Worthing – Holy Trinity, Shelley Road
The foundation stone was laid in 1882. The architects were H E Coe and Robinson (B 43 p258), though the responsible partner at this time was S R J Smith (RIBAJ 20 (1918) p412). He used brick inside and out, even for the heads of the arcades and the tall, shafted chancel arch, and the only decoration is a painted text around the latter arch. There are variously grouped lancets, including three stepped east ones and five to the west, enclosed in an arch. The open and fairly short chancel indicates the evangelical sympathies of the parish.
The church was opened without a tower, as this was to be added at the west end of the north aisle when funds permitted (B 43 ibid), which proved to be in 1888 (VCH 6(1) p121). It has an octagonal belfry stage with heavy pinnacles in the angles, large louvred openings and a tall shingled spire. It has been assumed that the tower was part of the original design, but the obituary of R S Hyde (Arch J 38 p344) names him as the architect. There are other instances where this obituary credits Hyde with a design generally ascribed to another (cf St Botolph, Heene), but even if Smith’s design was kept, it is possible that Hyde as a local architect oversaw the work and perhaps made changes. If so, he may also have designed the polygonal vestry north of the chancel, which is said to date from 1894 (Elleray plate 203) and is one of the most striking features of the exterior.
The interior was little changed until a remodelling in 1978 by K C Murrin (Elleray (2004) p57). This partitioned off the west end of nave and aisles to create a lobby or narthex and storage space. The most regrettable feature is a flat suspended ceiling just above the arcades that hides the roofs completely; as well as cutting off the top of the chancel arch, it necessitates the placing of the tops of the east lancets and clerestory in a kind of boxed surround. The intention is said to have been to conserve heat but it seems a rather excessive means of achieving this and according to later press reports the parish was hoping to remove it, as well as undertaking necessary repairs. However, this is now unlikely since the parish was merged with that of Christ Church in 2011 and three years later the church ceased to be used.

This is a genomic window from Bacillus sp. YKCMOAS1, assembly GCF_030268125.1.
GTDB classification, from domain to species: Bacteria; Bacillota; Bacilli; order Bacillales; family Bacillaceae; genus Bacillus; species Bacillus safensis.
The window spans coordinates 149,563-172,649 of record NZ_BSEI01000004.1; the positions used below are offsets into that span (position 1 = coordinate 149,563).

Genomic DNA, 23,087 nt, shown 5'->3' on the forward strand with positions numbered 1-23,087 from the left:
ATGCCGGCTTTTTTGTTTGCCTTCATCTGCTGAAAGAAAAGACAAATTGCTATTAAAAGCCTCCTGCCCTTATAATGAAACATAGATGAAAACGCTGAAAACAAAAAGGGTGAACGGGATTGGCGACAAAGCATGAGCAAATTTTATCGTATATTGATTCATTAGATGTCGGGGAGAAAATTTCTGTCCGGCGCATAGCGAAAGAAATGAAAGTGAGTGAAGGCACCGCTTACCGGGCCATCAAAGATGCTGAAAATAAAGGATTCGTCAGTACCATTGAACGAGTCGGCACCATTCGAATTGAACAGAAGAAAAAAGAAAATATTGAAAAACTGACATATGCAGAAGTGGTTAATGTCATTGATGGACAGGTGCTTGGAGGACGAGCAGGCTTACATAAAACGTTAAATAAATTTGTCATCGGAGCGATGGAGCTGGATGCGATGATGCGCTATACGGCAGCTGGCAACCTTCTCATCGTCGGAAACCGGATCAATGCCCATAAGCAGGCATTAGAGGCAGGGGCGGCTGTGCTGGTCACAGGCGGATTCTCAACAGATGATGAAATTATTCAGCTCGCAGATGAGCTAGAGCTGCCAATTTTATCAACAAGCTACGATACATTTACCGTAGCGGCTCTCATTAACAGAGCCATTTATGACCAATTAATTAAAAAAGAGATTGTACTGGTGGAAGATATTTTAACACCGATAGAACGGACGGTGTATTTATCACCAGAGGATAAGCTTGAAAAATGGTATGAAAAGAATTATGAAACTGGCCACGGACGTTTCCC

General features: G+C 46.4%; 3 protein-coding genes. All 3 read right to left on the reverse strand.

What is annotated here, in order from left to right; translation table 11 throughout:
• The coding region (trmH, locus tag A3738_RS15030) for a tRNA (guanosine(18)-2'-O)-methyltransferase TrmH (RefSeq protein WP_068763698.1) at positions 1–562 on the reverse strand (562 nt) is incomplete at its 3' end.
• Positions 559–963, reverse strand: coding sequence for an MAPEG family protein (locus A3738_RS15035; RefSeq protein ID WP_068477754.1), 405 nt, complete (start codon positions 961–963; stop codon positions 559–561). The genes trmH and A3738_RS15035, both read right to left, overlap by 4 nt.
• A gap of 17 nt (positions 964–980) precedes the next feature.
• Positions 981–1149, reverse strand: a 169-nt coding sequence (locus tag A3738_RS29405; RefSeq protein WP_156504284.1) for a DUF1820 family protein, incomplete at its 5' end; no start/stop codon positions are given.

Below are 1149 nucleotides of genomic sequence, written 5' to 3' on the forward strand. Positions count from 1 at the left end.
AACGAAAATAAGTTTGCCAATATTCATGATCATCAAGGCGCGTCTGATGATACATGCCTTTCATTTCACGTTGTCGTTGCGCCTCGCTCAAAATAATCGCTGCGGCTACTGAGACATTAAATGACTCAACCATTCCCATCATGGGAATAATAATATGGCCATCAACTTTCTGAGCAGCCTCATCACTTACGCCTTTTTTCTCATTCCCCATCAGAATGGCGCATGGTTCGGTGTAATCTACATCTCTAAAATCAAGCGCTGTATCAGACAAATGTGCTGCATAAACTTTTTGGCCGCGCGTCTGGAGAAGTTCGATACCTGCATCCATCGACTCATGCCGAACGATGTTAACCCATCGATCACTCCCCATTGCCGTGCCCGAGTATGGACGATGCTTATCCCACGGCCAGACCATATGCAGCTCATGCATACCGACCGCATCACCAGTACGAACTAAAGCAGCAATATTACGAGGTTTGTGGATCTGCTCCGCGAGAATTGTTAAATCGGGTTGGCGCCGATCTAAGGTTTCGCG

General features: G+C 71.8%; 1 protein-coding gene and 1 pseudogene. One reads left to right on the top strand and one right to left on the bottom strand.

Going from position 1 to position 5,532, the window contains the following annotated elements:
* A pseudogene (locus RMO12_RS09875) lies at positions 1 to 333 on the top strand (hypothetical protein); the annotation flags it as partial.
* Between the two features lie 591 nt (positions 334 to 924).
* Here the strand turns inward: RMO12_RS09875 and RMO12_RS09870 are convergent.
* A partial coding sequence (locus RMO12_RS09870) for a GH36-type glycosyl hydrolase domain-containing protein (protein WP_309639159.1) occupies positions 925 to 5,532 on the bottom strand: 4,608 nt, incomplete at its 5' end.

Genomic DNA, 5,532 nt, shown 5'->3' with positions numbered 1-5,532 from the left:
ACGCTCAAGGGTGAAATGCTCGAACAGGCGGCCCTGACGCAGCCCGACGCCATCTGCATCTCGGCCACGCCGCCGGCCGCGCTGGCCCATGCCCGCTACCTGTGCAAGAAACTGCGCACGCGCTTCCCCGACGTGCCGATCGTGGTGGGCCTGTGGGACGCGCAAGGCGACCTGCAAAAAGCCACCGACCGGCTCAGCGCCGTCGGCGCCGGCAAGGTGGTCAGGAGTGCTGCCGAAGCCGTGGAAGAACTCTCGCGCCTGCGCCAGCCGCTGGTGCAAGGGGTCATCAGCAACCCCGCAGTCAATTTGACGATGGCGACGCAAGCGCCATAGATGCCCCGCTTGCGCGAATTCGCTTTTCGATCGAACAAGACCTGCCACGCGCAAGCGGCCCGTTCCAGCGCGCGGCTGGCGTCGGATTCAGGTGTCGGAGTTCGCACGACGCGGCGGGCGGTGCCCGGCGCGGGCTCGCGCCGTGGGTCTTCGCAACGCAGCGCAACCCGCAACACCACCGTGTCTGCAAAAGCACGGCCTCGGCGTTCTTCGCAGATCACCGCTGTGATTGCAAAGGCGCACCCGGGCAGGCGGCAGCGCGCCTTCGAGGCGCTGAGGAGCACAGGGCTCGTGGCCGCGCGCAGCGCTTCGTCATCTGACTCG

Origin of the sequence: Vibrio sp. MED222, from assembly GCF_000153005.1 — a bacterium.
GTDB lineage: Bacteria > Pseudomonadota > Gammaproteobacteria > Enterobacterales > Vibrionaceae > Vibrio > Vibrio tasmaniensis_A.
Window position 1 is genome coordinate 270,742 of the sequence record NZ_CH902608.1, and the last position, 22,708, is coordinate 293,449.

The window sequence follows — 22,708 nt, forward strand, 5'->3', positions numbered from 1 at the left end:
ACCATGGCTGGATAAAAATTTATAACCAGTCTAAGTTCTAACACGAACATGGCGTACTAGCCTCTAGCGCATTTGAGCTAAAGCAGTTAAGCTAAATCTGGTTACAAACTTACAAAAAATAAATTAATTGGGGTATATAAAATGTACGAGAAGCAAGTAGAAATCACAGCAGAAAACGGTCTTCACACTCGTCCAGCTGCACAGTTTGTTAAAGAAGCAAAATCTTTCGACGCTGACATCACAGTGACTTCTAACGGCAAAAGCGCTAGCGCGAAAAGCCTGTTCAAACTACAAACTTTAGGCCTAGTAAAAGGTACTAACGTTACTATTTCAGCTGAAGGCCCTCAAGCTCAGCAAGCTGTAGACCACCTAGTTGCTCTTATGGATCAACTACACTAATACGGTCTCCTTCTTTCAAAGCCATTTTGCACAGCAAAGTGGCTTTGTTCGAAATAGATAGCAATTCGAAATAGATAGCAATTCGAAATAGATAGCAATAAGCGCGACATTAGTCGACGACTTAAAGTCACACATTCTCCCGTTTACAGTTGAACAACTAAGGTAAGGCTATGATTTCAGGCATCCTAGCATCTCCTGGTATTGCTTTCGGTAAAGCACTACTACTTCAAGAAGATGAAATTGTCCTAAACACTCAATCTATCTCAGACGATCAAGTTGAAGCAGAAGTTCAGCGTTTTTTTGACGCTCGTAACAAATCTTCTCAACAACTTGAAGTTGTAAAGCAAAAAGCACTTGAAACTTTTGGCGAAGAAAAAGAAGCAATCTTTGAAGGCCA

Bench: (West narthex) Substantial C17 with a back and arms, and carved panels. Its origin is not known.
Font: Bowl of quatrefoil section, resting on a stem composed of clustered shafts with foliage capitals.
1. (South aisle, second and seventh windows; north aisle, second, fourth and sixth windows and lower west windows) Clayton and Bell, 1891-1928 (www.stainedglassrecords.org retrieved on 29/3/2013).
2. (North aisle) Morris and Co, 1933 (Sewter p209). A late example of the company’s work. Perhaps most characteristic of the company’s work at this date is the drawing of the trees in the background.
3. (Upper west windows) Modern abstract in squares. The design is attributed on stylistic grounds to very similar work by D Smart (www.stainedglassrecords.org, retrieved on 10/7/2019).
Pulpit: Early C17, brought here from Broadwater church (VCH ibid). It lacks its tester and is polygonal with shallow carving in the sides.
Reredos: Arcaded alabaster with marble shafts and of some consequence. It dates from 1887 and bears religious texts rather than the figures usual by this date. It thus testifies to the evangelical sympathies of the parish and of the town as a whole. The designer is said to have been one ”Mr — Payley’ of Worthing and it was carved by T Affleck of Lancaster (BE(W) p730). Notwithstanding Payley’s stated town of origin, his name and the involvement of Lancaster suggest a garbled reference to Paley and Austin of that town.
My thanks to Nick Wiseman for the colour photographs except that of the reredos which has been kindly provided by Josie Campbell.